When it comes to commodities there are few more important than oil. Therefore it should come as no surprise that the recent sharp decline in the oil price – it has slid more than 40% in the past six months — is having ramifications across the world, both positive and negative, and has precipitated an economic crisis in Russia.
The reason for the decline
The price of anything is determined by supply and demand. Too much demand and too little supply and prices rise. In contrast, too much supply and too little demand and prices will decline. The question therefore is whether the slide in the oil price has been driven by an increase in supply or a fall-off in demand. The latter would be a major worry because it could imply that the global recovery is already faltering.
Thankfully, the evidence for this is weak. We are continuing to see strong growth coming out of the US, which, as the world's largest economy, has the power to pull the entire global economy along in its slip stream. The US created another 321,000 jobs in November, well ahead of forecast, while a consumer sentiment index climbed to its highest since January 2007; this is not the sign of a recovery that is running out of fuel (and indeed the lower oil price may well accelerate growth).
Instead it seems that the culprit is in fact an increase in supply. Although it has been difficult to pinpoint who is responsible, there is talk that the US has been increasing the amount of shale gas it is extracting, which competes with oil in energy markets and therefore can lower the oil price if produced in abundance. There's also the strong suspicion that Saudi Arabia, which has oodles of reserves that it can extract at a lower cost than most oil exporting nations, has been pumping more liquid gold, or at least has been happy not to slow down production while a glut manifests itself elsewhere in energy markets. When we consider the winners and losers from the price decline, both of these scenarios seem very plausible.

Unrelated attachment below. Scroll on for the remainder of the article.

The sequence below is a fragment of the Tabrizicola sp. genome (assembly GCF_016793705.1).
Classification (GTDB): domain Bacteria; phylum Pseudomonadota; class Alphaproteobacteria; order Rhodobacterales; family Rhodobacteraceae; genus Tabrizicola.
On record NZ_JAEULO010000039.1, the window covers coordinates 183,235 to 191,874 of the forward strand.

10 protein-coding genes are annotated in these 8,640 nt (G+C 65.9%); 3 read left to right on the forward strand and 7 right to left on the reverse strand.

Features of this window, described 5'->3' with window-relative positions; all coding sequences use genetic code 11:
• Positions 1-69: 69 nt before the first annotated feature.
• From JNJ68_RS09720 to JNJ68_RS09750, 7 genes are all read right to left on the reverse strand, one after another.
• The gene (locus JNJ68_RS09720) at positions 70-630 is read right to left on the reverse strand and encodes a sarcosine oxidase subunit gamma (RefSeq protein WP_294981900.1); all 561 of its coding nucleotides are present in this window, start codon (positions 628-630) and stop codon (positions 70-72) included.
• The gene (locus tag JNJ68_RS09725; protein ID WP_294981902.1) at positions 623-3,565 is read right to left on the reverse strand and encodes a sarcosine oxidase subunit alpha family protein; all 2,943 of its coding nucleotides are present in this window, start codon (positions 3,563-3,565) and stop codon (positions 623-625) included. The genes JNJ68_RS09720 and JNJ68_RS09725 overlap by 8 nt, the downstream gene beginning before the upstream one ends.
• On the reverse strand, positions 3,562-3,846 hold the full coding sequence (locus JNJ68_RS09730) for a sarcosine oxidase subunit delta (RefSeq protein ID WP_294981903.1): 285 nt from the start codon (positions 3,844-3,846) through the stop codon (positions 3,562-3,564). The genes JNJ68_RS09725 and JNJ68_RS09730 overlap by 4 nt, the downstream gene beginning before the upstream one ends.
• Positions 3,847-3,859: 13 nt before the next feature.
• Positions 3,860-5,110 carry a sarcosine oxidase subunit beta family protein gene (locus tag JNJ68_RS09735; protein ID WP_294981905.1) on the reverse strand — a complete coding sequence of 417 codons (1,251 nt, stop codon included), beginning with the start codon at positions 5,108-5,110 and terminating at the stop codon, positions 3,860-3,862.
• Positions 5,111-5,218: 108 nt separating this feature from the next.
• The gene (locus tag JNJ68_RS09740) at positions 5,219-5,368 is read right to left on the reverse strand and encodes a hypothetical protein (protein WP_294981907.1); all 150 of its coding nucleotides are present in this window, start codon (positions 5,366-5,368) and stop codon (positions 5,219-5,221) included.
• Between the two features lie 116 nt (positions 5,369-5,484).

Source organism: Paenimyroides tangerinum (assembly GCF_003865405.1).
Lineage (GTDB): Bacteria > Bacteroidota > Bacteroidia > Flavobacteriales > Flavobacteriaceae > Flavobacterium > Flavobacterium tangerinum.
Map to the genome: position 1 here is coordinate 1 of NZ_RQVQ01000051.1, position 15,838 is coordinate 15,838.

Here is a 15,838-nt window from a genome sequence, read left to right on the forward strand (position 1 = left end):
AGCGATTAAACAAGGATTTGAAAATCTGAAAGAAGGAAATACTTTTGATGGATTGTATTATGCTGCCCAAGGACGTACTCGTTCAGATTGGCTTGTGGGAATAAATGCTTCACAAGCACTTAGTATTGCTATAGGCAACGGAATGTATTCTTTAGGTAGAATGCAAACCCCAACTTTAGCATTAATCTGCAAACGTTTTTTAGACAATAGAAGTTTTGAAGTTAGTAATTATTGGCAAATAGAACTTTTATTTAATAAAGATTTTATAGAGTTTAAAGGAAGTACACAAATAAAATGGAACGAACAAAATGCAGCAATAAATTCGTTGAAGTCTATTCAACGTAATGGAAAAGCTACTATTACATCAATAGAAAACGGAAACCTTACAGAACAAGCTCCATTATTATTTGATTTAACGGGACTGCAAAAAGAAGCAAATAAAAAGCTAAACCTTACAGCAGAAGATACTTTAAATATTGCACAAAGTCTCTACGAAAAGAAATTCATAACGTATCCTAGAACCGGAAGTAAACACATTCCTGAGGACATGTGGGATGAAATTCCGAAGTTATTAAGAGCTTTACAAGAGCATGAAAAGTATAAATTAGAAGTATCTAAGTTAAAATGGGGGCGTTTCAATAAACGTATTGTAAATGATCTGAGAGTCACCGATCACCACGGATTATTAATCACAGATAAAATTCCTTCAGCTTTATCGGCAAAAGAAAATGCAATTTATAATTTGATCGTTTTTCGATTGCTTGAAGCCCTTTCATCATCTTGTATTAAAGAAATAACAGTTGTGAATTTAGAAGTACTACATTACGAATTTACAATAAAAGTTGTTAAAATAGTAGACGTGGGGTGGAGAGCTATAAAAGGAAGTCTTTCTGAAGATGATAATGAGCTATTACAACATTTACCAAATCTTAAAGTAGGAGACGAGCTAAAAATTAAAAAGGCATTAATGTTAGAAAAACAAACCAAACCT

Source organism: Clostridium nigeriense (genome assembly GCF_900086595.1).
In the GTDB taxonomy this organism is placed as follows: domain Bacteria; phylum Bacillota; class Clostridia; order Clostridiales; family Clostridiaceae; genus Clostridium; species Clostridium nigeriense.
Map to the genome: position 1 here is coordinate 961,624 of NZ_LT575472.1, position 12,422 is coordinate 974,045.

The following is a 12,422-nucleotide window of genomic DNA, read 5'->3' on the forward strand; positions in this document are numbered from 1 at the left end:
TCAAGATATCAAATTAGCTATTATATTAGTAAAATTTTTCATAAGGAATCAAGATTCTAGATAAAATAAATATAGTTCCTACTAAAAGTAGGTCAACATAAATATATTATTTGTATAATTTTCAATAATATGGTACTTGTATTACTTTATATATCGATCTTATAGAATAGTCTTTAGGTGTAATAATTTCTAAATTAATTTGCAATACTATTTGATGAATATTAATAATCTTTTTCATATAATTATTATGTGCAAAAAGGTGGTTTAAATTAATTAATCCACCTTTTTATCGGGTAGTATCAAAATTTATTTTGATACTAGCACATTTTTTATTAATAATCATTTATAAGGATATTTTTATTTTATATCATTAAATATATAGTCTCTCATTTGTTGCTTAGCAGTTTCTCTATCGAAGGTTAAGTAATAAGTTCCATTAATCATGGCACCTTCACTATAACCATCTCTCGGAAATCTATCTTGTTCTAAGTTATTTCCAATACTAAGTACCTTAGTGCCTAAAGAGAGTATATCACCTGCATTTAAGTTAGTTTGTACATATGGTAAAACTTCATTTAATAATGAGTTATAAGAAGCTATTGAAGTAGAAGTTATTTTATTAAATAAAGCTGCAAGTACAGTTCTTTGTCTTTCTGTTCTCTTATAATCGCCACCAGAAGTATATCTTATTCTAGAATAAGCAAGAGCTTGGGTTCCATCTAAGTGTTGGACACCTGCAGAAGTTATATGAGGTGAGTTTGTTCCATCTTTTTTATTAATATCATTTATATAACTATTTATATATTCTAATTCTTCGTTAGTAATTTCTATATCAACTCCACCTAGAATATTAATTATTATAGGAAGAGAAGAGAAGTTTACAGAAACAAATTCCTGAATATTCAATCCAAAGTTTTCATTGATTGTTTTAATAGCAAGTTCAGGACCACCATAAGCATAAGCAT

The one major winner in this entire process is Saudi Arabia. As its marginal cost of extracting oil is very low, the country can happily continue with production at rock-bottom prices. The longer the price stays low, the more it will knock out other producers of energy – oil and shale gas – who have a higher marginal cost. The Saudis could at a time of their own choosing pull back on production, jacking up the price again because of the squeeze on supply, while maintaining market share having removed some of the competition (already BP has said it is shelving some oil development plans due to the low price.)
Another major winner is the US. Because it has a lower fuel tax rate than many other nations, a cut in the before-tax price of oil has a much more immediate and significant impact here than elsewhere. In fact, many economists reckon a drop in the oil price is the equivalent of a tax cut in terms of promoting economic growth.
It's uncanny that amongst the biggest losers from the falling oil price happen to be a group of nations considered hostile to US and Saudi interests.
Iran, a challenger to Saudi Arabia for regional hegemony in the Middle East, an ally of the Syrian government, and until recently enemy No. 1 for the US, has a much higher cost of extracting oil than the Saudis. To finance the country's spending commitments Iran needs an oil price of around $136 a barrel, according to the International Monetary Fund figures.